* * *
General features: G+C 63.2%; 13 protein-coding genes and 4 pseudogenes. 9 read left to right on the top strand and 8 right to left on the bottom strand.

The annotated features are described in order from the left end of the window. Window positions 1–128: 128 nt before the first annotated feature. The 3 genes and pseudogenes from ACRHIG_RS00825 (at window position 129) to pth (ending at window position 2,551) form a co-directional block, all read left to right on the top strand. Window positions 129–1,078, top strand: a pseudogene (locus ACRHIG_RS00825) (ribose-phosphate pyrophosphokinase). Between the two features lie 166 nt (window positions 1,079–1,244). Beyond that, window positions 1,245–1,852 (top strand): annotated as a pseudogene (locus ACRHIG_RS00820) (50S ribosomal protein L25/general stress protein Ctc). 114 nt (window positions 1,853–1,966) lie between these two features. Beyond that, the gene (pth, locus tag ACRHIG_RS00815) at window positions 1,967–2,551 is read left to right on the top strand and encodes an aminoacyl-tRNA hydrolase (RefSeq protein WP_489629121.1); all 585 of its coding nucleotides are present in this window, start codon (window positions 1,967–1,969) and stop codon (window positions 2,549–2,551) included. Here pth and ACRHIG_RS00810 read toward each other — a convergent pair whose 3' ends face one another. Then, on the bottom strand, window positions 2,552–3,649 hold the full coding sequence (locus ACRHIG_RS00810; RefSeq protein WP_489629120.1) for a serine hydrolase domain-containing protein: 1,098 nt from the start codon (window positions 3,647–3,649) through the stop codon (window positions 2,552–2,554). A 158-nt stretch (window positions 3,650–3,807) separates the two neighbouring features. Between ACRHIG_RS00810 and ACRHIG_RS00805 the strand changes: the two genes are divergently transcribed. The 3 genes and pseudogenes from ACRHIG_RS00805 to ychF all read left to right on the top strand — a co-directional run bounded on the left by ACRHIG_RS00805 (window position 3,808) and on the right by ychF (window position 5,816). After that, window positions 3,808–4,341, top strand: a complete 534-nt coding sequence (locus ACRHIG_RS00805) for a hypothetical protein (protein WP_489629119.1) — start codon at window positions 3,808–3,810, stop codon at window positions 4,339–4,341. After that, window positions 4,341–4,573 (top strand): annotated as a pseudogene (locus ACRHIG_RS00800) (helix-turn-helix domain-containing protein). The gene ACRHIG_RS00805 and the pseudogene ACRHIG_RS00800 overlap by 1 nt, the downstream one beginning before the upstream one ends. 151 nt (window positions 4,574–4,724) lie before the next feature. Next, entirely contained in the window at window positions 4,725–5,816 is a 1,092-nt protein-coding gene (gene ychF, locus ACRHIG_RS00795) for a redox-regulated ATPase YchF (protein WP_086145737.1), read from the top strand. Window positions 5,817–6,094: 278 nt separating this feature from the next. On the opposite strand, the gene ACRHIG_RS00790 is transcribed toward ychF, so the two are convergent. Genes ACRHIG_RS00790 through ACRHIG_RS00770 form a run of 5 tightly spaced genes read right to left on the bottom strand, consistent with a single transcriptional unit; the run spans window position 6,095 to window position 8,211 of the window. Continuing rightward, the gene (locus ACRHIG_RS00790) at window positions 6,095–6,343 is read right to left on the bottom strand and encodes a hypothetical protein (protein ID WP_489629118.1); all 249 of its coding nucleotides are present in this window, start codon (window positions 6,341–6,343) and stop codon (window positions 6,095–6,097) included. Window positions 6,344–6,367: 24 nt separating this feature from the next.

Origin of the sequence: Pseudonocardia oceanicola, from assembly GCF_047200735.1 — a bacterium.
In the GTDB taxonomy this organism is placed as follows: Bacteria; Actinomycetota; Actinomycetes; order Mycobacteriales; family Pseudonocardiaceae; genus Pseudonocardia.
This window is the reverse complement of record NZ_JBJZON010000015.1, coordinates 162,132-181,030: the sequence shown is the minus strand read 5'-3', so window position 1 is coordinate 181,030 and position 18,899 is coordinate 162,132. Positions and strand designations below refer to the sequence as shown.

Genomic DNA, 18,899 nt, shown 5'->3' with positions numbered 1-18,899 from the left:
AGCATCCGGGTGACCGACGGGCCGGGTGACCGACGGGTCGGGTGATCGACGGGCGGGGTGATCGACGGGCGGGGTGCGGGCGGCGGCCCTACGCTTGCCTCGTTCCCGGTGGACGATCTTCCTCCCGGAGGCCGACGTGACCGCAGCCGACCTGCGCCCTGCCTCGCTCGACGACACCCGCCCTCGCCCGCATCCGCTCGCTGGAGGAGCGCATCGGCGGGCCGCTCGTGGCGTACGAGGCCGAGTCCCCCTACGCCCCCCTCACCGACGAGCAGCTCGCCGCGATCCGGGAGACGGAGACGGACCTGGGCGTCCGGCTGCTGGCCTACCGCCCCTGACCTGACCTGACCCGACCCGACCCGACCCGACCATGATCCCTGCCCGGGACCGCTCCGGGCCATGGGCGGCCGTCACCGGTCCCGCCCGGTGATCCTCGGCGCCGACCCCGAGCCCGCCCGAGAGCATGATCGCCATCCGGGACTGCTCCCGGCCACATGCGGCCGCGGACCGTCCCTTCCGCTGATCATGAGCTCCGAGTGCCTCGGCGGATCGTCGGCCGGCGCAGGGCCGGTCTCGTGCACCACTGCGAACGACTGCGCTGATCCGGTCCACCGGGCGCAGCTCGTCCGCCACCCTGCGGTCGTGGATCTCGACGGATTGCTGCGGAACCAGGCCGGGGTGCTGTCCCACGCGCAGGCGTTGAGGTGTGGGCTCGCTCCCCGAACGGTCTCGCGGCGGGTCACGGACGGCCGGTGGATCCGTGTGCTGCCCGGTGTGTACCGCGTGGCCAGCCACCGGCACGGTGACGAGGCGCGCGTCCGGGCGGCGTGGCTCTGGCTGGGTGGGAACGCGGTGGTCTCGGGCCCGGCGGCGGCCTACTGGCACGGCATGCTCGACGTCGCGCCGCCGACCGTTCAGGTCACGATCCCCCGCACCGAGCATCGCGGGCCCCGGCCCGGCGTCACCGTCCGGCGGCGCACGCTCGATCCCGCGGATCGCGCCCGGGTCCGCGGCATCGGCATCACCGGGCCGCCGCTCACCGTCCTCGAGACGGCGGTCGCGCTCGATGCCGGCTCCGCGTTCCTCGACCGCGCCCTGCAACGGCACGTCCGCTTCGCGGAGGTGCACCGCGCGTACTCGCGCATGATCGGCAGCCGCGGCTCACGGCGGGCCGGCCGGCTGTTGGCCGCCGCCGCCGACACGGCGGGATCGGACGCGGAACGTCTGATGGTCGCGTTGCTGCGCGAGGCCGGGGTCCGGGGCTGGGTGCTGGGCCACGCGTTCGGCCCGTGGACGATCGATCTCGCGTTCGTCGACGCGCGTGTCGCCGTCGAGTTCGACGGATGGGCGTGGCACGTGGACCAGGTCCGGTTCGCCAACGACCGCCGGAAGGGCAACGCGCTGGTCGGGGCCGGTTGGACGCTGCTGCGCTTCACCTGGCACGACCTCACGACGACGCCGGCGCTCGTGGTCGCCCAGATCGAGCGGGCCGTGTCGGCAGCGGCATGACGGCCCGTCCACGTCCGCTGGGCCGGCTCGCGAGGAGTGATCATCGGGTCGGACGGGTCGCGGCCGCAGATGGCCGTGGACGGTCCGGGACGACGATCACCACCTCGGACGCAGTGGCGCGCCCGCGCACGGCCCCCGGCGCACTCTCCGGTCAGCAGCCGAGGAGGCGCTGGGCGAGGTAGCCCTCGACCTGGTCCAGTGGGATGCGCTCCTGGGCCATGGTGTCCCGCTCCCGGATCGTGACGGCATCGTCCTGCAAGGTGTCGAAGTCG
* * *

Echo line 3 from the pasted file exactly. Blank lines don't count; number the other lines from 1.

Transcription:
Origin of the sequence: Pseudonocardia oceanicola, from assembly GCF_047200735.1 — a bacterium.